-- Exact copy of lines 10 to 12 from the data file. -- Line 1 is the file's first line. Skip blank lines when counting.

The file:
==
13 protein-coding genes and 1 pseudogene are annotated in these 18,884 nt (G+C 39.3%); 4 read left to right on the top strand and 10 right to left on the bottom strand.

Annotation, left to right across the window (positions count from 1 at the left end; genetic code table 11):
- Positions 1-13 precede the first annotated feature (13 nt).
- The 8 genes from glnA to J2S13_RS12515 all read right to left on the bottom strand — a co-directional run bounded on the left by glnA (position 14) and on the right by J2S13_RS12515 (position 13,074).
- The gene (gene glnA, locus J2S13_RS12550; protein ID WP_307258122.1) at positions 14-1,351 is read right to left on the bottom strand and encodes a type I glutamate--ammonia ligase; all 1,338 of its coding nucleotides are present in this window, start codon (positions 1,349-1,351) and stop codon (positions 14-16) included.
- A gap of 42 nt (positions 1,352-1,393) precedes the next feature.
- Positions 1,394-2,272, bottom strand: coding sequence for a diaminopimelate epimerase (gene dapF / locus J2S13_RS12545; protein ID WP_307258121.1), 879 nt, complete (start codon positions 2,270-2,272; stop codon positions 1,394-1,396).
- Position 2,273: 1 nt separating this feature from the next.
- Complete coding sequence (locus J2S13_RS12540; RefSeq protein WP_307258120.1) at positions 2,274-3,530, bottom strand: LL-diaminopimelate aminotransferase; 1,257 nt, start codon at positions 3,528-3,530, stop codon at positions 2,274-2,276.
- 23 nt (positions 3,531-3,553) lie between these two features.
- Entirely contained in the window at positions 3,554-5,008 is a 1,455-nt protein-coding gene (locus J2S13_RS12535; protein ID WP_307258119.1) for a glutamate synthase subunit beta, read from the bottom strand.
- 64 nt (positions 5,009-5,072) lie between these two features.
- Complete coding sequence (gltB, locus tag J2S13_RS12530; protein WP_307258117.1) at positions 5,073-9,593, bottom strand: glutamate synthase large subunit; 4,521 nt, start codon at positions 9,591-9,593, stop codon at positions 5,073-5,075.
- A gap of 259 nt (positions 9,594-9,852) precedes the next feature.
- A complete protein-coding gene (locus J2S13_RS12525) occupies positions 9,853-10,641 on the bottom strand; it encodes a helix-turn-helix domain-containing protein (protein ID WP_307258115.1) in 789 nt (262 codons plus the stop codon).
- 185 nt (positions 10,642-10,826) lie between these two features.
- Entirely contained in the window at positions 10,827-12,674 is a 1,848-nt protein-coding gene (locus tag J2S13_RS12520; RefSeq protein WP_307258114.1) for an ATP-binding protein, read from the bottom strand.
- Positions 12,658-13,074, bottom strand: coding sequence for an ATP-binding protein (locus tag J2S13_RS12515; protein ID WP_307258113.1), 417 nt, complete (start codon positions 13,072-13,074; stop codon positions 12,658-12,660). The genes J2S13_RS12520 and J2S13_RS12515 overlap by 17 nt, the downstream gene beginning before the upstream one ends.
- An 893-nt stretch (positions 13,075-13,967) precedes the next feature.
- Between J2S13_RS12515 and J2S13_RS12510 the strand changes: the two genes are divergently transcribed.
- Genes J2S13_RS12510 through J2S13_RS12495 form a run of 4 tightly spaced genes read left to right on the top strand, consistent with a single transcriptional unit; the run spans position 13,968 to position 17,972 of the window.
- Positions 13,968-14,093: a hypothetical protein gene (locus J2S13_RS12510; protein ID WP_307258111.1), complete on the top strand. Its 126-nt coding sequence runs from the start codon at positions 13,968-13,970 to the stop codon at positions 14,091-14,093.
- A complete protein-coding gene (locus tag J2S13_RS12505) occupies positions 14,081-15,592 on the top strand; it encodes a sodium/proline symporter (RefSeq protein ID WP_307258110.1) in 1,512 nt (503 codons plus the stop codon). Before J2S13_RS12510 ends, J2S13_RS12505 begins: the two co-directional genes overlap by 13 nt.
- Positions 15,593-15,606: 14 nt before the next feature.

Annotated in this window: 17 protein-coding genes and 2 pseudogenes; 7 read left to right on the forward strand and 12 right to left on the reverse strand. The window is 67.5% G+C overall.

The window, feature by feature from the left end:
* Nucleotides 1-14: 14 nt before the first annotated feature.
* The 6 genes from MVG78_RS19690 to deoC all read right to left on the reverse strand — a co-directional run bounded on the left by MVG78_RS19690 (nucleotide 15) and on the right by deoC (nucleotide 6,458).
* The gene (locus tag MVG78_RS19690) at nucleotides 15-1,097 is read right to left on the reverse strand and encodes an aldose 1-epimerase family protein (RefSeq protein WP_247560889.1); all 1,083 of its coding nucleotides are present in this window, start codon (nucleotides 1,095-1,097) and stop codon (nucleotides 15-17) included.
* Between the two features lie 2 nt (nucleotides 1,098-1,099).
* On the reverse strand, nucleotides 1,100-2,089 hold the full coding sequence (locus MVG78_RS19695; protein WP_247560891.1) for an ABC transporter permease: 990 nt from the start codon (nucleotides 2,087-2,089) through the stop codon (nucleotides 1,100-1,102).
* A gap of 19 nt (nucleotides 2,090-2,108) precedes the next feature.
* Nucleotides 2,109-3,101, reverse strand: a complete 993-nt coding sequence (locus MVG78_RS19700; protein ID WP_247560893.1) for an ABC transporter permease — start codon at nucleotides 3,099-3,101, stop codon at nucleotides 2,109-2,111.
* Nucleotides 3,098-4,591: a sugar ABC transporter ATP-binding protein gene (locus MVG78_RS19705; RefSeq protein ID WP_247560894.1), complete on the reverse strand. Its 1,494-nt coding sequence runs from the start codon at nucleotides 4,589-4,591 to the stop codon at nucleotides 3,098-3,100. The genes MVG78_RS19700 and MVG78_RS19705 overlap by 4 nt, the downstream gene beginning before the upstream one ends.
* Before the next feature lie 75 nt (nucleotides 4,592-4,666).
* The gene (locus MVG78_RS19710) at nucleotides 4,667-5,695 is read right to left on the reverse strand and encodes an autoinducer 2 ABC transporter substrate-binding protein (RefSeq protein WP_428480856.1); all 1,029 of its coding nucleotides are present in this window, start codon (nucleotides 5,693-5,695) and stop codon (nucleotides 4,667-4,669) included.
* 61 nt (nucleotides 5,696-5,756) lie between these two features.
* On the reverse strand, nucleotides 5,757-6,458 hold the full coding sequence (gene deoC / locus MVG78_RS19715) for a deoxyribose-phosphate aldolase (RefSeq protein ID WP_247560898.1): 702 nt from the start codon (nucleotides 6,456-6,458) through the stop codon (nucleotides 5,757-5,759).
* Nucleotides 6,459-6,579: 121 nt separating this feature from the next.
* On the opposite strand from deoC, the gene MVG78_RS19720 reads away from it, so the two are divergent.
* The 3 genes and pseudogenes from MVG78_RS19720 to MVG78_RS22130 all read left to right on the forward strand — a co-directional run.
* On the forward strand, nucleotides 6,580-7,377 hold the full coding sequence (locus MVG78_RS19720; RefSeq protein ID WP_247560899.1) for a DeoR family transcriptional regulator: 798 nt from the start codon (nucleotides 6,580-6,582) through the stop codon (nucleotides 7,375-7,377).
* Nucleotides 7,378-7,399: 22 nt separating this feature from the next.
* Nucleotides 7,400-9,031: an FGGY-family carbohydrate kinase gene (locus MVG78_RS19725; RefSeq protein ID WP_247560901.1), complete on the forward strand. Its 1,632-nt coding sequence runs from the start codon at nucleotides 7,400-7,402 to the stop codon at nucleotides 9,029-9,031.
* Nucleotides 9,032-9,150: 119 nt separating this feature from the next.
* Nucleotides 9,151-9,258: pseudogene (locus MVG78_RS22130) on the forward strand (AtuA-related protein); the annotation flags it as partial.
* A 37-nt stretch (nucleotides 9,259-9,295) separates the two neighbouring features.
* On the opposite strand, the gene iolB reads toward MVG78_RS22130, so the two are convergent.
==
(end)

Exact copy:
- 23 nt (positions 3,531-3,553) lie between these two features.
- Entirely contained in the window at positions 3,554-5,008 is a 1,455-nt protein-coding gene (locus J2S13_RS12535; protein ID WP_307258119.1) for a glutamate synthase subunit beta, read from the bottom strand.
- 64 nt (positions 5,009-5,072) lie between these two features.